Tree pruning and removal requests reviewed; deputy tree warden discussed
At its monthly meeting on Feb. 21, the Town Tree Preservation and Protection Committee voted to approve removal of a tree on Clinton Avenue, and also discussed training employees in the public works department to prune trees and getting a deputy tree warden.
In the tree warden’s report, Dave Nickerson said that the committee received a written request by John Brittain of Windridge Properties for the removal of a tree on Clinton Avenue.
In exchange, Brittain wrote, he would plant three to four other trees that would not be in the in the way of the power lines. He also offered to pay for four additional trees “to be purchased and planted elsewhere on the island where the tree committee feels appropriate,” according to the letter. Nickerson noted that the offer meets the requirements of tree replacement.
“Before we move ahead, we should check the Planning Commission’s conditions for approval,” Planning Commission liaison Barry Holland suggested.
Nickerson agreed and added that the tree should be appraised before removal. “If it is a cross between an English or European butternut, it could be more valuable,” he added.
Holland moved to go ahead with the removal of the butternut tree, pending review of the Brittain’s development plan conditions.
Also in the tree warden’s report, Nickerson said the power company promised to take care of branches that interfere with power lines on the island. “That will save us a lot of money,” he added.
Nickerson noted that Public Works Director Steve Goslee approached him about training the public works employees to prune trees. “They want to prune roots and branches before putting down a new waterline,” Nickerson said.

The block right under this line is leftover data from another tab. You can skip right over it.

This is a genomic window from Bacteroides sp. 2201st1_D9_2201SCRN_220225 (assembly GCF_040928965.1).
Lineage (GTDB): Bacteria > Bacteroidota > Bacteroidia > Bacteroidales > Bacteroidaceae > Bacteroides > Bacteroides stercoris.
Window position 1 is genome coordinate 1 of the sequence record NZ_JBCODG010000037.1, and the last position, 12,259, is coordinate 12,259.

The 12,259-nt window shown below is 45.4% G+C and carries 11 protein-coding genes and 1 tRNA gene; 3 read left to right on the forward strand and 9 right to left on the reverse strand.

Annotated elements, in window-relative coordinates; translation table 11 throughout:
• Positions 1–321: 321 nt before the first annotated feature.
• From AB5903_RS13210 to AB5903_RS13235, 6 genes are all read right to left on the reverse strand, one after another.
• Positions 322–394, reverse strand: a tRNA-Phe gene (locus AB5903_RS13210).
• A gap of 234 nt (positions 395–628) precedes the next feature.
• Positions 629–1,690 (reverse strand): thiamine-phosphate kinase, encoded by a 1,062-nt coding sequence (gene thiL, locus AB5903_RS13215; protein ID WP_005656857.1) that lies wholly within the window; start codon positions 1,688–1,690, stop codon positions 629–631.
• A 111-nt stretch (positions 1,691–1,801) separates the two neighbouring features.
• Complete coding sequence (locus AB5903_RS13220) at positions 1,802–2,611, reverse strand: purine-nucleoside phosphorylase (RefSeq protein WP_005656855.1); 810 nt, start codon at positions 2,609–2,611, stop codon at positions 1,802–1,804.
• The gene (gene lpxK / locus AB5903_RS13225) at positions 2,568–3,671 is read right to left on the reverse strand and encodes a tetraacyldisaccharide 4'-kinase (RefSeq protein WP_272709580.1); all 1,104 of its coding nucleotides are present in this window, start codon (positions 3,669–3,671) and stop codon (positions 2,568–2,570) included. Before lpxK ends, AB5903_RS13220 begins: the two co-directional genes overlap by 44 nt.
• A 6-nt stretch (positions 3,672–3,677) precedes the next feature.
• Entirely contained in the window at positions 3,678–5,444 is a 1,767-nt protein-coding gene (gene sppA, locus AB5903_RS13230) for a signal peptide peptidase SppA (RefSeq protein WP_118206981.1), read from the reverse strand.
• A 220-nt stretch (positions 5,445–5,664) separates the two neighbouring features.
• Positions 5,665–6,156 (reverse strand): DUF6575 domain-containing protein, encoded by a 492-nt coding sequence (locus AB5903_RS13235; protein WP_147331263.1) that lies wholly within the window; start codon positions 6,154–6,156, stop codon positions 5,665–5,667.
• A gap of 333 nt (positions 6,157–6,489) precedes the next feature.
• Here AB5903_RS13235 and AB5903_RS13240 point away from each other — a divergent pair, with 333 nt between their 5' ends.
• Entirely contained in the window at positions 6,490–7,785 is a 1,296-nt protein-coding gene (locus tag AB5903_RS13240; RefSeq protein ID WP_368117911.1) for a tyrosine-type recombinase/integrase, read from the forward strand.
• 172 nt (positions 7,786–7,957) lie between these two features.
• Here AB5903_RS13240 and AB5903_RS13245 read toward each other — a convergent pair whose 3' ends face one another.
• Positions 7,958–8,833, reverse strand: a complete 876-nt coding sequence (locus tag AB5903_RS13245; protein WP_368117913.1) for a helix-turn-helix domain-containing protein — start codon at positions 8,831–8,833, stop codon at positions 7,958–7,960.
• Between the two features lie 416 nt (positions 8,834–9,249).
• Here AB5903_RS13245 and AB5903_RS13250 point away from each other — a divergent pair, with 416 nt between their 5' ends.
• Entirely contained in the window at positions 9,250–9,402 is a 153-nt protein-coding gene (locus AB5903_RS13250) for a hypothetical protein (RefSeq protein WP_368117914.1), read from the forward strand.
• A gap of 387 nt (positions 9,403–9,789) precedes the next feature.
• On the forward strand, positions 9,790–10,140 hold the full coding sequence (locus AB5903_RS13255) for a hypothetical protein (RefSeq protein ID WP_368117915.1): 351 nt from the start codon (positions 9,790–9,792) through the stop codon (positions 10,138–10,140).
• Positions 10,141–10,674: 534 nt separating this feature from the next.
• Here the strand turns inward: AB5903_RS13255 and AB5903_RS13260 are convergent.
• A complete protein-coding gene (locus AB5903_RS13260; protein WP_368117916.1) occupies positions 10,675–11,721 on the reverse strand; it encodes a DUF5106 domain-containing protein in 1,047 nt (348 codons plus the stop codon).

In an update on the procedure for hiring a deputy tree warden, Holland said there were already specific requirements for a deputy warden.
Committee member Bob Nolan suggested creating a job description, which would be on a part-time basis. Nolan asked Nickerson what responsibilities he would like a deputy tree warden to have. Nickerson replied that a deputy would be allowed to make tree-related decisions in the field.
Holland suggested talking to the town administrator about the need for a deputy and training for the position.
The committee brought up the tree-care policy and agreed to discuss it as an agenda item at the next meeting. Nickerson said that in order to carry out tree watering, the town could get a water buffalo, a 200-gallon container, for around $350. He would bring specifications for a few container options to the next meeting, he said.
During the discussion, the town arborist poured a powdery substance onto a plate and added a few cups of water to it. About 15 minutes later in the meeting, Nickerson drew attention to the soft, balloon-like granules that had swelled up on the plate. “Hydrogel absorbs 10 times the volume of water. Mix a little in with soil,” he said. The new hydrogel technology would slowly release water as a help between waterings.
Committee Chairman Emmet Turley asked the tree warden for a list of new plantings in 2005. Nickerson agreed to supply it, as well as a list of scheduled plantings for 2006.
Nickerson said that if the town started its own municipal court, tree citations would become easier for the town to process.
He asked if someone could take care of updates to the committee’s Web site on a regular basis. He pointed out specific links on the site that should be cleaned up.
Holland noted that committee member Frank Andres, who was absent, should first be asked, since Andres set it up originally.
The town arborist also asked about attendance. He said the committee should look at the liaisons and find out how important it is to the town in general to have representation on the committee. He commended Holland for doing a good job as Planning Commission liaison, but suggested that the committee contact other groups on the island that are represented but have not been attending.
In other business, the Town Tree Preservation and Protection Committee:
• Gave unanimous approval to recommend the 2006-2007 budget.
• Discussed the possibility of an Arbor Day committee. Nolan suggested looking at a combined effort with the garden club.
• Discussed the possibility of planting a tree at the East Ferry waterfront square. Nolan mentioned some reasons for not planting at the square, “mainly because trees grow.” Nickerson agreed. A tree there would become a view issue, he said.
• Approved amendments to the committee’s bylaws concerning Scope of Work. Holland asked that the members have a chance to see the changes in draft form before giving final approval.